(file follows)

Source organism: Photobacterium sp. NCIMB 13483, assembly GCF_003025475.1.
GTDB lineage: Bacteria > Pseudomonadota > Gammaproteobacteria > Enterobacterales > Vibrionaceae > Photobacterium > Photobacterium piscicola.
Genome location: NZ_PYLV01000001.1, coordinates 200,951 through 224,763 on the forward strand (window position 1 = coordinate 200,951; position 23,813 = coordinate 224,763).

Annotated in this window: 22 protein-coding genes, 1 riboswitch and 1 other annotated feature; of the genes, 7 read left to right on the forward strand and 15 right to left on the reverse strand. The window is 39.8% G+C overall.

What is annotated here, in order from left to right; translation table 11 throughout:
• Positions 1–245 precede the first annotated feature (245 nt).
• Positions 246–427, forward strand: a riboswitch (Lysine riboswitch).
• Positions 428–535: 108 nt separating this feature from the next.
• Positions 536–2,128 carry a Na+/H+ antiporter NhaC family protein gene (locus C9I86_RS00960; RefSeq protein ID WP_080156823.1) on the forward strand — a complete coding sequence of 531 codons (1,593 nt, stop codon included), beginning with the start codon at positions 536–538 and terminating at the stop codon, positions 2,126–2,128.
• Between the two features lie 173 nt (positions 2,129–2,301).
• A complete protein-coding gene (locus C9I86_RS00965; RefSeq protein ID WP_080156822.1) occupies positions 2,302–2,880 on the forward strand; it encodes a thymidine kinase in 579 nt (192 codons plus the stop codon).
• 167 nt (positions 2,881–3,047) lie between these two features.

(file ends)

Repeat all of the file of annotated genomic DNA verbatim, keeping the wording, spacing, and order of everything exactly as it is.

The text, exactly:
Source organism: Photobacterium sp. NCIMB 13483, assembly GCF_003025475.1.
GTDB lineage: Bacteria > Pseudomonadota > Gammaproteobacteria > Enterobacterales > Vibrionaceae > Photobacterium > Photobacterium piscicola.
Genome location: NZ_PYLV01000001.1, coordinates 200,951 through 224,763 on the forward strand (window position 1 = coordinate 200,951; position 23,813 = coordinate 224,763).

Annotated in this window: 22 protein-coding genes, 1 riboswitch and 1 other annotated feature; of the genes, 7 read left to right on the forward strand and 15 right to left on the reverse strand. The window is 39.8% G+C overall.

What is annotated here, in order from left to right; translation table 11 throughout:
• Positions 1–245 precede the first annotated feature (245 nt).
• Positions 246–427, forward strand: a riboswitch (Lysine riboswitch).
• Positions 428–535: 108 nt separating this feature from the next.
• Positions 536–2,128 carry a Na+/H+ antiporter NhaC family protein gene (locus C9I86_RS00960; RefSeq protein ID WP_080156823.1) on the forward strand — a complete coding sequence of 531 codons (1,593 nt, stop codon included), beginning with the start codon at positions 536–538 and terminating at the stop codon, positions 2,126–2,128.
• Between the two features lie 173 nt (positions 2,129–2,301).
• A complete protein-coding gene (locus C9I86_RS00965; RefSeq protein ID WP_080156822.1) occupies positions 2,302–2,880 on the forward strand; it encodes a thymidine kinase in 579 nt (192 codons plus the stop codon).
• 167 nt (positions 2,881–3,047) lie between these two features.